The Abstract Application
We are all familiar with the phrase “too close to the problem to see the solution…”, this doesn’t necessarily apply purely to a problem and solution scenario. Sometimes we are just too close to our industry and products to see anything but that, this is not always a bad thing, but for the purpose of this post we will step away from our industry, our perspective and our norm.
Perhaps that opening paragraph is a bit too vague, so to the point, if looked at from a different perspective by someone not tied to our industry, what potential applications and opportunities do they see? More important is there a business there?
Within our industry the scope of Xanita boards’ application use isn’t small by any means, so why bother looking beyond that? Simple, because it’s already been done, and the results are pretty impressive.
Next time you eat an orange or squeeze a lemon you might want to consider the possibility that Xanita board played a part in getting the fruit from the farm to your table. If you immediately thought of packaging, that would be a good guess, but you’d also probably be wrong. The role Xanita board plays most commonly has to do with pest control and ensuring the protection of produce without the use of harmful pesticides. It’s a thriving business and we’d love to tell you more, but the IP restrictions require us to stop there…
Something that we perhaps take for granted too often are the excellent acoustic properties of Xanita board. Combined with the structural & lightweight aspects of the board, the application potential becomes very real.
As an example The Cape Town Philharmonic Orchestra was faced with a real challenge last year, with their home and concert venue, undergoing much needed renovations. The orchestra needed a suitable venue for their summer concert series and the only viable alternative was the Artscape opera house.
Simple enough, but with one significant caveat. Like all opera houses, the Artscape has a flyloft, ( a large open space behind the stage that houses sets, props and other show related items.) The Artscapes flyloft is around five stories high and does not contain many sound reflecting surfaces, which would result in the orchestra’s sound from the stage simply disappearing in the back of the loft rather than being projected out into the audience.
There are three fundamental issues that a flyloft create for an orchestra; the first is they are unable to hear themselves play very well, which has an impact on timing and harmony. The second and most obvious, is the audience are unable to hear the orchestra very well and lastly the orchestra does not hear the audience clearly.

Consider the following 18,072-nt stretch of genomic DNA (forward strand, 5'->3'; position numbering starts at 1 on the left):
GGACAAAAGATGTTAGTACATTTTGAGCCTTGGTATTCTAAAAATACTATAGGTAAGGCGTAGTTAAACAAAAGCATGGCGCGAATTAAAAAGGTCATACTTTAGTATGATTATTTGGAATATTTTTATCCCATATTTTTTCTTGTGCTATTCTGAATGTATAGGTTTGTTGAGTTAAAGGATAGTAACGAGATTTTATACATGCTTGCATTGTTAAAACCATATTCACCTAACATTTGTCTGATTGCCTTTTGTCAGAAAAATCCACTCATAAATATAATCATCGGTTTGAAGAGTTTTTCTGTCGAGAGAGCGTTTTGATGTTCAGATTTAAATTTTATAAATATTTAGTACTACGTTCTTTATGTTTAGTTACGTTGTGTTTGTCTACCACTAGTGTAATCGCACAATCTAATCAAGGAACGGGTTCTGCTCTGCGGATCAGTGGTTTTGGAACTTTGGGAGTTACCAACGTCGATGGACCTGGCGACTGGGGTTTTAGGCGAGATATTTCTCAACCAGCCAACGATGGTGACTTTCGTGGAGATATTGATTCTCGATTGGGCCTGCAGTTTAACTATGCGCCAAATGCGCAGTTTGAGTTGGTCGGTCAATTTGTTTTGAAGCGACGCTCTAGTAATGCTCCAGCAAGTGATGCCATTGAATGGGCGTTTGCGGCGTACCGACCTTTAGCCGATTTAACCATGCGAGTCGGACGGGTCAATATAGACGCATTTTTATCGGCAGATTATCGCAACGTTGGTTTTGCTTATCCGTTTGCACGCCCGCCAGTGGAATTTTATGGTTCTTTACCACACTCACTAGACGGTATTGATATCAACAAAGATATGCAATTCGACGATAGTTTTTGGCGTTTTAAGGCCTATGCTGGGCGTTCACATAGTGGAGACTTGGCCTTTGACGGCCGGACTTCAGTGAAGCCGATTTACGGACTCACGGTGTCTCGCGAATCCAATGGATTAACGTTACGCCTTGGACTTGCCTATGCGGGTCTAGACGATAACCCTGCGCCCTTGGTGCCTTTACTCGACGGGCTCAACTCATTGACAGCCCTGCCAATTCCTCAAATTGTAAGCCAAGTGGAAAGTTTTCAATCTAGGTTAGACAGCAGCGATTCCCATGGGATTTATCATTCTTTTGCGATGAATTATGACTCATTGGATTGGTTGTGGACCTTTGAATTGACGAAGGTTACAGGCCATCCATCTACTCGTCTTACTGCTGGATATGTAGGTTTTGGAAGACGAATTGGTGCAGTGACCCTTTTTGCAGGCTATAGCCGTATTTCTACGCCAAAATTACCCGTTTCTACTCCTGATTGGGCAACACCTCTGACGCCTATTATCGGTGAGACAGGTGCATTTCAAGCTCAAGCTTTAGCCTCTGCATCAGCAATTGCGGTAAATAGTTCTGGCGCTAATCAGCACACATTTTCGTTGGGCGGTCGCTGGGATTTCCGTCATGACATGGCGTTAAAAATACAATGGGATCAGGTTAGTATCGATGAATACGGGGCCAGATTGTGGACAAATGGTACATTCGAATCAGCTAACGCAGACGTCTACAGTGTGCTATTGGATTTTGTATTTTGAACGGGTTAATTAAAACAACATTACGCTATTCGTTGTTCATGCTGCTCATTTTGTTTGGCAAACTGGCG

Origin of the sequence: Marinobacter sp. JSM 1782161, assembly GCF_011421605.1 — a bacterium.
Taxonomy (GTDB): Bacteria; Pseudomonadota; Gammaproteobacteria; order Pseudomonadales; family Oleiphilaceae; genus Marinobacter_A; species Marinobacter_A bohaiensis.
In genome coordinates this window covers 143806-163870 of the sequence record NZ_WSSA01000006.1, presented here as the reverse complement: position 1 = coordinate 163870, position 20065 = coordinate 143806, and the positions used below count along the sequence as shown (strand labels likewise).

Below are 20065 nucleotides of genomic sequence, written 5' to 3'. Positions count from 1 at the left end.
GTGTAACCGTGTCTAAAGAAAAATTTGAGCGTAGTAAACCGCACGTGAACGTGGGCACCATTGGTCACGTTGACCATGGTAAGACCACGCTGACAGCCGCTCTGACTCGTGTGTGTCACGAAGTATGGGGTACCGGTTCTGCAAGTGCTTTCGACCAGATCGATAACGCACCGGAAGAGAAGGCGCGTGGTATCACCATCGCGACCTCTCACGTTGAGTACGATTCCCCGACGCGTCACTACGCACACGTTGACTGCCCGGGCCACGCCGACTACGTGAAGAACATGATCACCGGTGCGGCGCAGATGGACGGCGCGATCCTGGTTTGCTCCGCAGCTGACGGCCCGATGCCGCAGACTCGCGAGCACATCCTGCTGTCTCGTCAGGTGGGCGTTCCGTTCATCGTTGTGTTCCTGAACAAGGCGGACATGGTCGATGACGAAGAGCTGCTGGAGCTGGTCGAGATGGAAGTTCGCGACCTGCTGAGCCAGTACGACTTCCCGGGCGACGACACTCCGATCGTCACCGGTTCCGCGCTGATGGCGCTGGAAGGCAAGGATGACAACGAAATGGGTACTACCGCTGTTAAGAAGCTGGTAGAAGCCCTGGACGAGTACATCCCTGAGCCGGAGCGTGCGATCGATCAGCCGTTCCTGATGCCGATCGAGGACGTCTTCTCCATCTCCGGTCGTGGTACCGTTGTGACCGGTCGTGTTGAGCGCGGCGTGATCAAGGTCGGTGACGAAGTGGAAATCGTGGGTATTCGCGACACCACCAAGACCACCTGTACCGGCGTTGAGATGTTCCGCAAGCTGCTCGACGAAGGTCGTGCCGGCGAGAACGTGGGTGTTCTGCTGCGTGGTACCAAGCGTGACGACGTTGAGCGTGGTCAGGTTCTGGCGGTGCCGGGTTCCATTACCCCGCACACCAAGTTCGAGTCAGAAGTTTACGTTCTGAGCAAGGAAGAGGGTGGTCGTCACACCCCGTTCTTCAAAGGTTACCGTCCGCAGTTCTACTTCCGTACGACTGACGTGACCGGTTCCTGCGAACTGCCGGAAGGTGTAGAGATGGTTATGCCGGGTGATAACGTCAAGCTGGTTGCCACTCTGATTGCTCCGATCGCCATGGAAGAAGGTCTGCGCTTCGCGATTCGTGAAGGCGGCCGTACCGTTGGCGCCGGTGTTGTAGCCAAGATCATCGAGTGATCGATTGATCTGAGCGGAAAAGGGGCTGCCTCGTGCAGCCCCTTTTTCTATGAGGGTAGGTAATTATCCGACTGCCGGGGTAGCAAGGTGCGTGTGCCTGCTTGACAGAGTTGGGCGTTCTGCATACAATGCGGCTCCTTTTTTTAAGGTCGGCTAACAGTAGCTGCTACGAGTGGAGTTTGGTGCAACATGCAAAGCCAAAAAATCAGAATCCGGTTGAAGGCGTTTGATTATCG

The proposed solution to the flyloft issue was to install an acoustic shell on the stage, similar to what had been seen in Europe. Plasterboard was initially considered, but with the shell being 4.5 meters high and plasterboard simply being too heavy for the application, an alternative was needed.
As a lightweight material with the same sound reflecting properties as plasterboard, Xanita board was identified as the perfect solution to the problem. Using Xanita board was a far safer option for the orchestra, allowed for the massive panels that made up the shell to be moved around relatively easily, and most importantly made a huge difference to the audience’s listening experience.
Well not exactly and unfortunately like with agriculture we’re limited with what we can say here, but we’ll flirt with the line.
We’ll bet you’ve never asked yourself if cremation causes pollution and is it a problem? Well it is. A recent study in the UK found that around 98 percent of coffins used in cremation are made from veneered particleboard or MDF, dubbed by some experts as the “new asbestos”. The main concern being the nitrogen oxides (NOx) that are given off during combustion.
Basically the more nitrogen in a material, the more NOx it’ll give off during combustion, and there are very high levels found in MDF, particleboard and chipboard materials. Currently, there are around 450,000 cremations in the UK each year, which leads to the burning of around 17 million kg of MDF or particleboard.
Facultatieve Technologies, UK cremator manufacturer, says: “The complete combustion of a typical cremation produces the same levels of NOx as a car travelling 3,650 km (2,268) or Barcelona to Moscow. The simplest, and one of the most effective ways to significantly reduce the production of NOx and to help reduce air pollution is to cremate less of these types of coffins and to use materials which are proven to reduce NOx emissions.”
Independent tests have revealed that switching from MDF or particleboard coffins to paper-based products could reduce these greenhouse gas emissions and toxic particles, including CO2 and NOx, by up to 97 percent. The significant benefit is simply too great to be ignored.
We could not have predicted where our industry would be headed a decade ago and we definitely could not have foreseen these applications for Xanita board, but it does make us wonder, what’s next?
And that’s what excites us.